A very large slice of the economic conversation this year has been dominated by the topic of inequality, especially in regards to Thomas Piketty's magnum opus Capital in the 21st Century.
But it's hard to know how much of a problem economic inequality is without knowing how fast it's rising or falling and how unequal society is overall. The problem of measuring inequality has unsurprisingly been a point of contention regarding Piketty's book, specifically in the spat between Piketty and Chris Giles of the Financial Times.
The big difficulty with inequality as a measure is that the rich don't want other people to know how rich they are, and being rich, they have the means to jealously guard that information. And that isn't just out of a desire to pay as few taxes as possible (although that is almost certainly a major reason). It's also for security reasons and the desire to avoid the wrong sorts of attention — extortionists, kidnappers, robbers, etc.
So, the rich hide their wealth not just behind the walls of gated communities, intricate alarm systems, and security guards. They also hide their wealth behind an increasingly sophisticated apparatus of trust funds, foundations, shell corporations, and tax havens.
Recent research suggests that inequality researchers have systematically underestimated how rich the rich are. Inequality researchers typically turn to survey data to estimate the wealth of the wealthy. But, according to a paper by Philip Vermeulen of the ECB, there are big gaps between such survey data and more objective measurements, in this case, publicly available records of company ownership maintained by Forbes.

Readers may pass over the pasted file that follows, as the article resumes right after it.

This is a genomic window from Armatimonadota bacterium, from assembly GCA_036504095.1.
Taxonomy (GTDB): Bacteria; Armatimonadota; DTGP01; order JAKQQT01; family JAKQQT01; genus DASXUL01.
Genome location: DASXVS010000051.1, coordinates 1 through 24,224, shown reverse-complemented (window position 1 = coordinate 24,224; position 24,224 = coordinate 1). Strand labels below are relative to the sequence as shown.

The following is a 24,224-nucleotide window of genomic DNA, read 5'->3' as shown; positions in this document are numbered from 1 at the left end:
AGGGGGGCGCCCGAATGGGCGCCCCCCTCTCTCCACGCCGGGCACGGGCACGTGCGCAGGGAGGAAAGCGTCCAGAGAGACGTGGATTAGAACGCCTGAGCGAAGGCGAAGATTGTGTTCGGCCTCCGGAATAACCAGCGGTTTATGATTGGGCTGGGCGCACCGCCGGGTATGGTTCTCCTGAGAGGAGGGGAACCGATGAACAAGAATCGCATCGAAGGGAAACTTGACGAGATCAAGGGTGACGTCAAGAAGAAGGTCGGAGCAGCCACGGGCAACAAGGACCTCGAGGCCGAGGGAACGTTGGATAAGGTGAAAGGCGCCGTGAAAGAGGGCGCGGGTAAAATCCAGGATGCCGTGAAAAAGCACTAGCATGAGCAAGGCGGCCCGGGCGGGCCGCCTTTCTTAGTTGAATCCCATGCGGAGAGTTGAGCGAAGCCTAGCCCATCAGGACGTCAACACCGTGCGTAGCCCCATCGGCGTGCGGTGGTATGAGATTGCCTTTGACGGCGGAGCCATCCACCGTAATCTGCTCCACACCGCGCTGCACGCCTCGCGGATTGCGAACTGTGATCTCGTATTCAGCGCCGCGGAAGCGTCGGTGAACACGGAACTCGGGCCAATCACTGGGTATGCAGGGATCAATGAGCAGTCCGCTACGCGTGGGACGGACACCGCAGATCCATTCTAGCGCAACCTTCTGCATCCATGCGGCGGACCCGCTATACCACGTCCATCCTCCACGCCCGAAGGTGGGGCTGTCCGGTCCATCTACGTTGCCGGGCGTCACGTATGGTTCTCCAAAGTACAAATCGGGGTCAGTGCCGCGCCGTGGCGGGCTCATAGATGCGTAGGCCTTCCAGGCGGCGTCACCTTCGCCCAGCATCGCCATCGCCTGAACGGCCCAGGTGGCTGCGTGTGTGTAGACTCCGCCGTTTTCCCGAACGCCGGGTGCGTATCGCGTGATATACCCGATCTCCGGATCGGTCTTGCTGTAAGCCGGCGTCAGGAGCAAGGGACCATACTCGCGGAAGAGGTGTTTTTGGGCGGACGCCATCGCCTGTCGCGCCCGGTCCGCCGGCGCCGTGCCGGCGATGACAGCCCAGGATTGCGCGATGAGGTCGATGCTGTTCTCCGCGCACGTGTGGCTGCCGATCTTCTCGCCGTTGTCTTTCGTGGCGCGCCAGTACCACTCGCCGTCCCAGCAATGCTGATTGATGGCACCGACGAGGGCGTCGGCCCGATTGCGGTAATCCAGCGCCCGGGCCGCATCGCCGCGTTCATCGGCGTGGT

In the U.S., survey data showed the top 1 percent controlled 34 percent of the nation's wealth, less than the 37 percent suggested by company ownership records. In Austria, the gap was bigger — the top 1 percent controlled 23 percent per the survey, to 36 percent per ownership records. In Germany, the gap was 9 points — the top 1 percent controlled 26 percent per the survey, to 35 percent per ownership records.
And that is just the picture painted by publicly available data. The real picture — one that factors in the wealth held in privately held corporations, trust funds, foundations, and other uncounted reservoirs of wealth — may show much higher inequality still.
But I don't think that's the real problem.
Focusing on how immeasurably rich the rich may be is putting the cart before the horse. The impoverished do not suffer because the rich are rich. Economics is not a zero sum game. There is not a predetermined amount of wealth in society to be divvied up and redistributed. More is constantly being created. The poor suffer because they lack wealth and access to economic opportunities. In other words, we need to focus on what the bottom doesn't have, not what the top does.
I think too much is made in the policy debate about the gap between rich and poor. To be sure, it's an effective political strategy to point out how wealthy the wealthy are when trying to raise taxes to fight poverty. But let the politicians be tactical.
So how bad of a problem is poverty? Well, according to the U.S. Census, America has not succeeded in reducing poverty over the last 50 years. It's gone up and down over that period. Indeed, in the wake of the financial crisis and recession there has been a large spike upward in both what is defined as poverty as well as a smaller rise in what is defined as living close to poverty:
(U.S. Census Bureau)
That is, to say the least, disappointing and a sign that the U.S. needs to seriously re-examine its approach to poverty. We need to get much, much more serious about helping the poor get out of it.
But globally, at least, there has been a steep decline in poverty over the last half century. That, in the bigger picture, matters much more than disputes over just how rich the super rich really are. Long may that decline continue.